Washington, June 3 (ANI): Researchers have identified a key brain protein involved in cocaine addiction.
A new study conducted by a team of Indiana University neuroscientists demonstrates that GLT1, a protein that clears glutamate from the brain, plays a critical role in the craving for cocaine that develops after only several days of cocaine use.
The study showed that when rats taking large doses of cocaine are withdrawn from the drug, the production of GLT1 in the nucleus accumbens, a region of the brain implicated in motivation, begins to decrease. But if the rats receive ceftriaxone, an antibiotic used to treat meningitis, GLT1 production increases during the withdrawal period and decreases cocaine craving.
Ceftriaxone appears to block craving by reversing the decrease in GLT1 caused by repeated exposure to cocaine. In fact, ceftriaxone increases GLT1, which allows glutamate to be cleared quickly from the brain. The Rebec research group localized this effect to the nucleus accumbens by showing that if GLT1 was blocked in this brain region even after ceftriaxone treatment, the rats would relapse.
While an earlier paper of George Rebec, professor in the Department of Psychological and Brain Sciences, showed the effects of ceftriaxone on cocaine craving, the new paper was the first to localize the effects of ceftriaxone to the nucleus accumbens and was the first to show that ceftriaxone works after long withdrawal periods.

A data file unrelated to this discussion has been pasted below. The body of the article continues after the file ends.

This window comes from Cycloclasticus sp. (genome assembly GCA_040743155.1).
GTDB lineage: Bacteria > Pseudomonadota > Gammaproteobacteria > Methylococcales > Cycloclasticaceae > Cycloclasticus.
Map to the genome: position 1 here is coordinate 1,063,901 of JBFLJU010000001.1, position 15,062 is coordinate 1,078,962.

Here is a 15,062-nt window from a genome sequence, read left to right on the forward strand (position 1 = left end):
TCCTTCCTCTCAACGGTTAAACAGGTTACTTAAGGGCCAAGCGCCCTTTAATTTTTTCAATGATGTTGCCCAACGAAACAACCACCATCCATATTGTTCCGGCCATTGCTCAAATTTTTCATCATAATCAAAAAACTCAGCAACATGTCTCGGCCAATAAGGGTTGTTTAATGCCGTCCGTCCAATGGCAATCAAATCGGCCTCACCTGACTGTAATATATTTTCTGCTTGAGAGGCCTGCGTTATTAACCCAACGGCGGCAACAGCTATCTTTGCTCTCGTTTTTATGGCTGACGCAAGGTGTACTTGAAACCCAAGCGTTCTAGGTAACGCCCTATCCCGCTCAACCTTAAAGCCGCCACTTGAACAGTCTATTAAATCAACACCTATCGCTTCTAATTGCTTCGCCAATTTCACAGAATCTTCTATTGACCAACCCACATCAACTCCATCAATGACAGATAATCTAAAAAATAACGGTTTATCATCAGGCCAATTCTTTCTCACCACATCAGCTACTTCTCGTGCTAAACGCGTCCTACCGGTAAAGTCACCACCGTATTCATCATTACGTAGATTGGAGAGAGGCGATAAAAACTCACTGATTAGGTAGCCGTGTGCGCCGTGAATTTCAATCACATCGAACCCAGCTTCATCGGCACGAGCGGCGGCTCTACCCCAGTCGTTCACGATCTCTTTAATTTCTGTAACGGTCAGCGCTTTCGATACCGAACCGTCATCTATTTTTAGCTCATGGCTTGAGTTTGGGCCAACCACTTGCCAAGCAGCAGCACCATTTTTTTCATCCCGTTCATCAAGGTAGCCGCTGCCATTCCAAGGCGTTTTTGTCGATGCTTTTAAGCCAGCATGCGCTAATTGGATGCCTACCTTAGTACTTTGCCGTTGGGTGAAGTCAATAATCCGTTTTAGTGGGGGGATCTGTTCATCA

"The idea is that increasing GLT1 will prevent relapse. If we block GLT1, the ceftriaxone should not work," Rebec said. "We now have good evidence that ceftriaxone is acting on GLT1 and that the nucleus accumbens is the critical site."
Ceftriaxone is now in clinical trials on people with ALS, also known as Lou Gehrig's disease, which has many mechanisms in common with other neurodegenerative diseases such as Huntington's disease and Alzheimer's.
The study has been published in The Journal of Neuroscience. (ANI)